Perspective in Landscape Drawing – Tempe House, Arncliffe NSW 2205

July 21, 2013

Several views of Tempe House, a Georgian-style villa built in the countryside outside Sydney in 1835 by colonial architect John Verge. Verge designed many important landmark residences including Camden Park and Elizabeth Bay House for important clients. This villa, in Greek temple style, is facing north and gives on to the Cooks River. The current approach to harbourside or riverside high-rise housing development is to preserve any original houses, put in or restore immaculately-kept gardens but otherwise surround them by 10- or 20-storey residential apartment blocks, amphitheatre-wise. A Bangkok equivalent – this is an international trend – would be Sathorn House.


When first built, Tempe House attracted the attention of numerous respected colonial artists including Samuel Elyard and Conrad Martens.

Samuel Elyard included both the house and the causeway (now Cooks River Bridge). Here’s a sketch from a similar viewpoint, though I was right on the northern riverbank and Tempe House is just out of frame far right. I’ll try to work out exactly where Sam sat to do did his drawing.

kendrick park

Suburbia has long since overtaken the villa and its surrounds. I’ve written about the villa before in these pages, but this week it hosted a painting exhibition by members of the Kogarah Art Society so I had unparalleled access to the house and grounds.

tempe house

Milini 150gsm A4 sketchbook, graphite pencil H, 5×7.5″ sketch with a 4×5″ Albertian veil. A 40-min morning sketch.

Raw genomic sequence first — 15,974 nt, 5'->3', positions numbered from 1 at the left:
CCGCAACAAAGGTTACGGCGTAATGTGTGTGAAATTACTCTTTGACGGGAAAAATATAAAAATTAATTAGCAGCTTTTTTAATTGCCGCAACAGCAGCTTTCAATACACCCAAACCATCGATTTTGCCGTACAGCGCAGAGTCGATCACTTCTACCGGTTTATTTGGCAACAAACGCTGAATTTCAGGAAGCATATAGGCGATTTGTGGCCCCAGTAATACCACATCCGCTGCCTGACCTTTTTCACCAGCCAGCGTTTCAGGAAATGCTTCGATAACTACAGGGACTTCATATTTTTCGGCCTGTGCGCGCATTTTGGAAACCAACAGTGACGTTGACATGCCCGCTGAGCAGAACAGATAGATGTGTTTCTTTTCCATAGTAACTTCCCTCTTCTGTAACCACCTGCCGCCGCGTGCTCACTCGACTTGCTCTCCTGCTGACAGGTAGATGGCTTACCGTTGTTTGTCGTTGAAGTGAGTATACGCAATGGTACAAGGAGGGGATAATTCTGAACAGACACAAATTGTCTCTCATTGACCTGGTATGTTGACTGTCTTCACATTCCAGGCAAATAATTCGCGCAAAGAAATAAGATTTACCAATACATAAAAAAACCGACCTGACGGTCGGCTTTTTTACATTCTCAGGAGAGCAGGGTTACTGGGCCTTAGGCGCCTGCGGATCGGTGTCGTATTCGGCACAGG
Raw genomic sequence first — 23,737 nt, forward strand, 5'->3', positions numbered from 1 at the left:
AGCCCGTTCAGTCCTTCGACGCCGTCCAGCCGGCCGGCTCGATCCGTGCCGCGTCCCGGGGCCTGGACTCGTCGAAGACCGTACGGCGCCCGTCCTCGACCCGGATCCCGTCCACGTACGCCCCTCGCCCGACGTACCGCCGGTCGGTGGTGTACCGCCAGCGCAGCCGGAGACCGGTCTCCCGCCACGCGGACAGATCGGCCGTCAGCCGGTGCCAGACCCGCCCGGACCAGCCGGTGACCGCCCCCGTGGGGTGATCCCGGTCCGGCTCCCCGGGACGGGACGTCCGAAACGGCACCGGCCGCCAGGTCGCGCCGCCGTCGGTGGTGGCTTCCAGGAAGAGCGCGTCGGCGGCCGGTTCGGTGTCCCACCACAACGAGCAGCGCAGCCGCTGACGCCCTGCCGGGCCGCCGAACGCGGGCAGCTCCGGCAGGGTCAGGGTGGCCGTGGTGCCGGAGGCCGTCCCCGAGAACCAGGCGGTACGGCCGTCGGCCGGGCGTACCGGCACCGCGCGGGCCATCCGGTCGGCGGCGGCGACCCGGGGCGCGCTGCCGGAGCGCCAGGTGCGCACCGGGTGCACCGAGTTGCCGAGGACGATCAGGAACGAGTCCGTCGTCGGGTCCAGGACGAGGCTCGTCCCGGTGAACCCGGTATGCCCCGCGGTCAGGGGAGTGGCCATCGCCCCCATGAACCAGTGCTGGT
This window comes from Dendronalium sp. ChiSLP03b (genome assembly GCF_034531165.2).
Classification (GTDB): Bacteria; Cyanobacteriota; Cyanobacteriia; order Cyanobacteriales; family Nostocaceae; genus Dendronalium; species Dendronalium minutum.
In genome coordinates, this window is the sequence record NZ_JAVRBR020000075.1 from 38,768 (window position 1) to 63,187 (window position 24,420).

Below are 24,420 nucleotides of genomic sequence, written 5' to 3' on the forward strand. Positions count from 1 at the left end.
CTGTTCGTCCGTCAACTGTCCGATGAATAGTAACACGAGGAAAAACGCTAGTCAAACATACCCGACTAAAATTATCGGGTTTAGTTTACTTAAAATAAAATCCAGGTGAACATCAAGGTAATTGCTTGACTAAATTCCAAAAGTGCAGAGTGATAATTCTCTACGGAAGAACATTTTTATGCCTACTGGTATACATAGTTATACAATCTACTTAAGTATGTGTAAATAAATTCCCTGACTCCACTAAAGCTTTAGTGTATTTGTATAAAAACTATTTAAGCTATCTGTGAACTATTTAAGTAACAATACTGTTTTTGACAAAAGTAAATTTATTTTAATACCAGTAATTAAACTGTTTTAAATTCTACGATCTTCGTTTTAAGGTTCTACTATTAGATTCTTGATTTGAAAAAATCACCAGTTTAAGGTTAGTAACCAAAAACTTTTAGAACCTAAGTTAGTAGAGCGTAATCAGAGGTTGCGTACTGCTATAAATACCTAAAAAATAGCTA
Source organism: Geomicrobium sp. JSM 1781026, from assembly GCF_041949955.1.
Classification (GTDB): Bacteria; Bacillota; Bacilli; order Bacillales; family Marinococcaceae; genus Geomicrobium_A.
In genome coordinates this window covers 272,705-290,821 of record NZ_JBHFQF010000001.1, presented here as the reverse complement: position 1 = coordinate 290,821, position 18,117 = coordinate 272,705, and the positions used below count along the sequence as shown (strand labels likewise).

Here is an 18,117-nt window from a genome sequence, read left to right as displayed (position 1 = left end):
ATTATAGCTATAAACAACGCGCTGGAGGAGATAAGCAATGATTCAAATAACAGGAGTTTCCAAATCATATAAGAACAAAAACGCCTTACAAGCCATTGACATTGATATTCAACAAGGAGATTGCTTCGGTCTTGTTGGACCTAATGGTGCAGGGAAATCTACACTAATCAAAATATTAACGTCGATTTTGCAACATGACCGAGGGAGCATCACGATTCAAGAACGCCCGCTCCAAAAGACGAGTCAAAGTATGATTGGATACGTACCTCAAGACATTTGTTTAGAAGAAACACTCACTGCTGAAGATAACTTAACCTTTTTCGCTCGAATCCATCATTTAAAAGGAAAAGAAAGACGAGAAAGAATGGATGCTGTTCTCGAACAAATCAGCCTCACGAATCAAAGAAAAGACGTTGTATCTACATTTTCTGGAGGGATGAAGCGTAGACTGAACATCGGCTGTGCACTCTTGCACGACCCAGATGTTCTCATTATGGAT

tempe house 14jul13

Milini 150gsm A4 sketchbook, graphite pencil H, 5×7.5″ sketch with a 4×5″ Albertian veil. A 40-min afternoon sketch.

I was very unhappy with this sketch, the most telling error being not the exaggerated size of the chimneys but the rectangular shape of the wall to the immediate left of the brown drainpipe in the centre of the photo. The top of the drainpipe was my centre-point. I exploited the fact that the building was silhouetted against so many horizontals and verticals in the contemporary buildings behind. Far left was hardgoing, but things got easier with the far right.


tempe house 16jul13

Milini 150gsm A4 sketchbook, graphite pencil H, 5×7.5″ sketch with a 4×5″ Albertian veil. A 40-min morning sketch.

I was happier with this latest effort but wonder if I’m working too small for the amount of detail I’m wanting to capture. I certainly tried to simplify with ‘blocky’ shapes.  The size of the kitchen outbuildings in relation to the main house remains problematic.

tempe house 17jul13

Milini 150gsm sketchbook A4, graphite pencil H

This is the last in the current series of Tempe House, mainly because the painting exhibition held there this week made the restored house accessible to the public.